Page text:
Saturday, September 18, 2010
Mesmerized by Marsh's
An old girlfriend used to accuse me of having Horror Vacui, a fear of open spaces, because of my tendency to like visually overwhelming decor where ones senses are bombarded with visual imagery. There is an element of truth to this, because I find myself energized and excited when I walk into an antique store packed full of old stuff, and my attic office is becoming more and more packed with knick knacks. On my recent vacation to the Pacific Northwest, I visited a place that delighted that side of me, where surprises were packed around every corner and the unexpected was often hanging right above your head.
Marsh's Free Museum in Long Beach, Washington goes back to 1935 when Wellington Marsh, Sr. opened up a business to sell hamburgers to "curious onlookers" who flocked to the beach to see a ship that ran aground in the fog. Over the years Marsh's has accumulated all sort of bizarre objects and artifacts for "curious onlookers", today known as tourists. In reality Marsh's is about as much a museum as Hillbilly Village is an actual mountain community. In other words it's a bunch of cool stuff arranged to lure you into a tourist gift shop.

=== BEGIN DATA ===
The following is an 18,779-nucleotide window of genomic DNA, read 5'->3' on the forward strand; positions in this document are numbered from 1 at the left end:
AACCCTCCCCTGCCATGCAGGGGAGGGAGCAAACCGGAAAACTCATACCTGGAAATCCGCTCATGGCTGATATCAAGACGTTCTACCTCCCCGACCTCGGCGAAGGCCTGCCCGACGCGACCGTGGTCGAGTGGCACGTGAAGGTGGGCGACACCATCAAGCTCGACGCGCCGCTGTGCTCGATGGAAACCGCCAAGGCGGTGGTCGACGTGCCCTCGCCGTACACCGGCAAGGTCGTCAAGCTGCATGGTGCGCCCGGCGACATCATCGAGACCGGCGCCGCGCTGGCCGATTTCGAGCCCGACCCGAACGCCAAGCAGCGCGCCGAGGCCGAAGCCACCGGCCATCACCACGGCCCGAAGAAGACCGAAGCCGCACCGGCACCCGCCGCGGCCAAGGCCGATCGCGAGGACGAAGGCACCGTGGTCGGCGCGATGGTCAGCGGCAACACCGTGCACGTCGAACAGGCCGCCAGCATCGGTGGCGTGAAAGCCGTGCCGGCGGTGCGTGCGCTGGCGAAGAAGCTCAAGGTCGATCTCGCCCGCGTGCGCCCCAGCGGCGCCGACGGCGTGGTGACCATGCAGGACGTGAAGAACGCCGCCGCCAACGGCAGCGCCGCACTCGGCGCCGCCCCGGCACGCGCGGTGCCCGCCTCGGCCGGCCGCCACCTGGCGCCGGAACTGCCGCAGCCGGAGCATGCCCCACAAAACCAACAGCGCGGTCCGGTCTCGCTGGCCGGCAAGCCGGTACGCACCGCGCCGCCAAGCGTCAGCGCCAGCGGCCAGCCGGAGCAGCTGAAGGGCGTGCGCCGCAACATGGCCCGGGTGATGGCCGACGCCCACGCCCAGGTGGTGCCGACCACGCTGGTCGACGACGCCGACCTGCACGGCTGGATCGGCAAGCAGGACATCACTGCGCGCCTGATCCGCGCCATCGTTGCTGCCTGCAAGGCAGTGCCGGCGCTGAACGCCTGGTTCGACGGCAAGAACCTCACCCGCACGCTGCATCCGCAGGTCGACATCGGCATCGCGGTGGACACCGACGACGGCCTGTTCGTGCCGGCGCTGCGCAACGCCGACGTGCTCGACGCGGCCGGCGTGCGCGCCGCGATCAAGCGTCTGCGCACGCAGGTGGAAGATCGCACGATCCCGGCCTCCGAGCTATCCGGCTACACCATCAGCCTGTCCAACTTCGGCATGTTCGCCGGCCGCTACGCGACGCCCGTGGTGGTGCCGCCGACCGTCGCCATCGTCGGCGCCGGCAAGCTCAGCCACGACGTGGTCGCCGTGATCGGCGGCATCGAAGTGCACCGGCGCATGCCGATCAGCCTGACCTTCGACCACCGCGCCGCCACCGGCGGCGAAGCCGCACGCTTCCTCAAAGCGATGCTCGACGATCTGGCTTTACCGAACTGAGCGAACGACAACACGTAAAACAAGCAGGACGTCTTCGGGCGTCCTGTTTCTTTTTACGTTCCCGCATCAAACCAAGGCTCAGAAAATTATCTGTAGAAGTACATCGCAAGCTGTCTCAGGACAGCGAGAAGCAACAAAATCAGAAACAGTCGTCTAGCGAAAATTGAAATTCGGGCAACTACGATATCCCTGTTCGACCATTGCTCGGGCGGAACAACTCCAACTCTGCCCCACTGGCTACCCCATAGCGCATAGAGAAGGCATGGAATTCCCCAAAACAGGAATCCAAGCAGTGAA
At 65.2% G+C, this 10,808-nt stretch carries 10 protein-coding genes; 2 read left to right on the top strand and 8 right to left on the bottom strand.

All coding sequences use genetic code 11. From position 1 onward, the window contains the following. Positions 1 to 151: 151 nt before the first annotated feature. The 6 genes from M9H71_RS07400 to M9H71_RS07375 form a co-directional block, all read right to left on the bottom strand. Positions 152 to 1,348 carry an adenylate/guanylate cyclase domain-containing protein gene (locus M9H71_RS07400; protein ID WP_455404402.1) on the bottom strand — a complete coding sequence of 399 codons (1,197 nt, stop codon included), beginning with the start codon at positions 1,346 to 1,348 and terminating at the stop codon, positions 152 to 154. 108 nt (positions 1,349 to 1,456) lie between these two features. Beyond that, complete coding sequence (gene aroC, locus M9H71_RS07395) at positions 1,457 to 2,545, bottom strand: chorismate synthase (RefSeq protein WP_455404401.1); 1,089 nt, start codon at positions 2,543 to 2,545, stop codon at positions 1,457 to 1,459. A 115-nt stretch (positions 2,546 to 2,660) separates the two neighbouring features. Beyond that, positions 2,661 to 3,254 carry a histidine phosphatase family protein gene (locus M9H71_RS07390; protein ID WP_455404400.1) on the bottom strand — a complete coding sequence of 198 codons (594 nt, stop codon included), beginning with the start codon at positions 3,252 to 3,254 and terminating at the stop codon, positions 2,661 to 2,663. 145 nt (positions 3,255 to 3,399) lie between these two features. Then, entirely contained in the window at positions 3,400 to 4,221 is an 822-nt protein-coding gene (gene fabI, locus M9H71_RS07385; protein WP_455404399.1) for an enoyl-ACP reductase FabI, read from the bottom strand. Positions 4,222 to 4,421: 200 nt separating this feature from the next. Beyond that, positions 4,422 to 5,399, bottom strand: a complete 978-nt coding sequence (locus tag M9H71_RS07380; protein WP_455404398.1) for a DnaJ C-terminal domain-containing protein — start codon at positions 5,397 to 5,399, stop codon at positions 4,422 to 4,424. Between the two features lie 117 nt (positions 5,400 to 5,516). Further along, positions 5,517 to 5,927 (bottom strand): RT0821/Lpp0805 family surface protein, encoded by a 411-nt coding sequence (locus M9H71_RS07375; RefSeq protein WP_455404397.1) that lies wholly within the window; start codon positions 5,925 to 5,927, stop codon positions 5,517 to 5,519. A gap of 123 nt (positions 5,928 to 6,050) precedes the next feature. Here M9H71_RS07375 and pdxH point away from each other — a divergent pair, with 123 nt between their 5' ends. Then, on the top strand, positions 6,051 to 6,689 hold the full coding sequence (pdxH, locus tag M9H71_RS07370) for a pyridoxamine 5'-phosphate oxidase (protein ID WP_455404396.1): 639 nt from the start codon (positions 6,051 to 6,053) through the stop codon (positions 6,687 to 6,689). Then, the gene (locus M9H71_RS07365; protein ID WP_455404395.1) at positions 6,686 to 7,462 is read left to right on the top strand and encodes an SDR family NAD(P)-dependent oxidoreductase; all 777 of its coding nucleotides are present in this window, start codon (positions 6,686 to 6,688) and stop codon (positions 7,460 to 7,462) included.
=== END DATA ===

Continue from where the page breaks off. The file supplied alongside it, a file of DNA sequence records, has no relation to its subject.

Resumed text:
Marsh's reminded me of Ripley's Believe It or Not with a shrunken head, a two-headed calf and their resident celebrity, Jake the Alligator Man. I'd become aware of Marsh's because of Vintage Roadside's work with Jake and Marsh's, and I was fortunate to be able to squeeze in a visit to meet Jake. The legend of Jake has taken on mythic proportions as some claim they saw him when he was alive in carnival sideshows or working as a New Orleans valet. On our July trip Jake was still sporting a Christmas hat with shells glued around the bottom, I like to think he put it on so he looked fancy for us.
Jeff from Vintage Roadside advised me to make sure I looked up when I was there, as there are all manner of bizarre critters hanging from the ceiling and perched on high places throughout the space. This was by far the most complete collection of taxidermy treasures I'd seen since the Shell World and the juxtaposition of life-like animals, antique arcade games and contemporary tourist kitsch is surreal. I have to admit I was very inspired by the bizarreness of this place and I liked most of the photos I took. It was provocative, slightly creepy and incredibly inspiring all at the same time. And on the opposite side of the continent from the mountains of South they even had a hillbilly. Yee haw!